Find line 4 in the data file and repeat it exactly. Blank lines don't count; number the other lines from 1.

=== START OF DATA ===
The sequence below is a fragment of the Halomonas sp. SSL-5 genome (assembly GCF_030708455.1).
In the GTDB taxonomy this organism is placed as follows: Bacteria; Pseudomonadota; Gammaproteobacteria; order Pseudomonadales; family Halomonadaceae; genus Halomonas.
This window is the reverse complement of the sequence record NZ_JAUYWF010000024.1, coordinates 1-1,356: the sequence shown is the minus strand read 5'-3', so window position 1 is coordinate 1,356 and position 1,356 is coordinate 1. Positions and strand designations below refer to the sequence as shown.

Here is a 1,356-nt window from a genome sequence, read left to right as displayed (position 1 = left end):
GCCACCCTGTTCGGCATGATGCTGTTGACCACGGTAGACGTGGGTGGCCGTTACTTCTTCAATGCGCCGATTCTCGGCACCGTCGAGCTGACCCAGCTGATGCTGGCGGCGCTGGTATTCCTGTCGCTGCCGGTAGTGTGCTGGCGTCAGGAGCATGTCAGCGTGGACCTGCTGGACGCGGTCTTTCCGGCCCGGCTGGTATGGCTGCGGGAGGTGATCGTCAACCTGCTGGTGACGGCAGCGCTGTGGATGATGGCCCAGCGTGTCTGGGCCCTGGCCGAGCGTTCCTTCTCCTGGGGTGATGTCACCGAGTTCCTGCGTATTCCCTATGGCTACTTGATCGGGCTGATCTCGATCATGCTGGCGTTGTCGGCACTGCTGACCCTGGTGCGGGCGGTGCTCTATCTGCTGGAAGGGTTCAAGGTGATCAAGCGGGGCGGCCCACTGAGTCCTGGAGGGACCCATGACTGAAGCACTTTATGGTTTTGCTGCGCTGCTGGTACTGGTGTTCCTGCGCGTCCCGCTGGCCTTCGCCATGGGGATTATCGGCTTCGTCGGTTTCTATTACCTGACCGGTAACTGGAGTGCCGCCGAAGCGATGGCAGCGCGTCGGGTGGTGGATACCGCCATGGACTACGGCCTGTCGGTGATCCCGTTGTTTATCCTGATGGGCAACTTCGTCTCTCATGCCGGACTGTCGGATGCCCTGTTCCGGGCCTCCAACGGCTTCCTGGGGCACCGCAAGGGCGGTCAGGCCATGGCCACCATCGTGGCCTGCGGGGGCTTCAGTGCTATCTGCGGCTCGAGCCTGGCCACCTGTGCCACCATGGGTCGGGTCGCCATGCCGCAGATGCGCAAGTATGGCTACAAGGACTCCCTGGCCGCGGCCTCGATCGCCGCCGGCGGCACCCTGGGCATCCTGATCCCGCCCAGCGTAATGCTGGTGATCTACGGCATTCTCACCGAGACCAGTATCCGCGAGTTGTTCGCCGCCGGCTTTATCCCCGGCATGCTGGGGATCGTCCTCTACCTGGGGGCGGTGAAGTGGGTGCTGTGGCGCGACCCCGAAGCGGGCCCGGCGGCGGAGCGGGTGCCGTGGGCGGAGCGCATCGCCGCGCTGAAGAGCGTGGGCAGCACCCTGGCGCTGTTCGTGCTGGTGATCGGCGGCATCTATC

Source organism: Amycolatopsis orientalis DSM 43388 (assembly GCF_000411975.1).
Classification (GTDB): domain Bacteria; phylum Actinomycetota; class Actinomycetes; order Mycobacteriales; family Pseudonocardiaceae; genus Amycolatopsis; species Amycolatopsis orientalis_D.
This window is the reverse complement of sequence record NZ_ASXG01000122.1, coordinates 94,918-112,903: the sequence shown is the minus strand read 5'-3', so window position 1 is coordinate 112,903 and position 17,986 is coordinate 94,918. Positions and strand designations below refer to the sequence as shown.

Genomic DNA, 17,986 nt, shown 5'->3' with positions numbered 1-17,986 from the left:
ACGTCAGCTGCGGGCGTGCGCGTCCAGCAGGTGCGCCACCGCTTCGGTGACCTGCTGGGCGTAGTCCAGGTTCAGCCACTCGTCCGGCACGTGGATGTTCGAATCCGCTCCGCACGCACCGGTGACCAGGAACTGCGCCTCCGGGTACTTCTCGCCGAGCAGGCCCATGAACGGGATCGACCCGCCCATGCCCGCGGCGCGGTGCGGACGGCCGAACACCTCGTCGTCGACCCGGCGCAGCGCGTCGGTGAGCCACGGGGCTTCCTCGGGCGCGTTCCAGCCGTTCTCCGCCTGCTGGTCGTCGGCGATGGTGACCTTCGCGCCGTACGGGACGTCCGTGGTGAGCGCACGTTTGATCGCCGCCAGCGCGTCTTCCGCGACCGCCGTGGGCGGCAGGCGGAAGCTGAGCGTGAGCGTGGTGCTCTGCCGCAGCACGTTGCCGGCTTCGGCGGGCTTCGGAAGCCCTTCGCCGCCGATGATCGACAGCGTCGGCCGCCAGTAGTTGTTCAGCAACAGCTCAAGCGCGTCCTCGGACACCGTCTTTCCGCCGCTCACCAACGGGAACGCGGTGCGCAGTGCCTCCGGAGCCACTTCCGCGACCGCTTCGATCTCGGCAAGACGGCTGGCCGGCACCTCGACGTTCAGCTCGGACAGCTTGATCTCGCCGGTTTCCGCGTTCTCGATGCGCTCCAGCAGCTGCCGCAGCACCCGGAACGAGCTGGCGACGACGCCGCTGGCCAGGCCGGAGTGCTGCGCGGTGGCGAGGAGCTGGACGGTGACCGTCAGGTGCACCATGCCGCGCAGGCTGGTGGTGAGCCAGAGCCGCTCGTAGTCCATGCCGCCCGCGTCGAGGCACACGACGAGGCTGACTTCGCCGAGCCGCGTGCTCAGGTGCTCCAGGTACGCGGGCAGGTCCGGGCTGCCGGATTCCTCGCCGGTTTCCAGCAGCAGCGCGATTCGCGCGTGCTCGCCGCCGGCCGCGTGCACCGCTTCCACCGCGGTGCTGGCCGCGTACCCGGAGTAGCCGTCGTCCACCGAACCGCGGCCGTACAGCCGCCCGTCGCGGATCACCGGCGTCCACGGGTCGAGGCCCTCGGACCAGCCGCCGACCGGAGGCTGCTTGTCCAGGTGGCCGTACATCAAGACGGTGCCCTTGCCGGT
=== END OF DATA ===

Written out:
Here is a 1,356-nt window from a genome sequence, read left to right as displayed (position 1 = left end):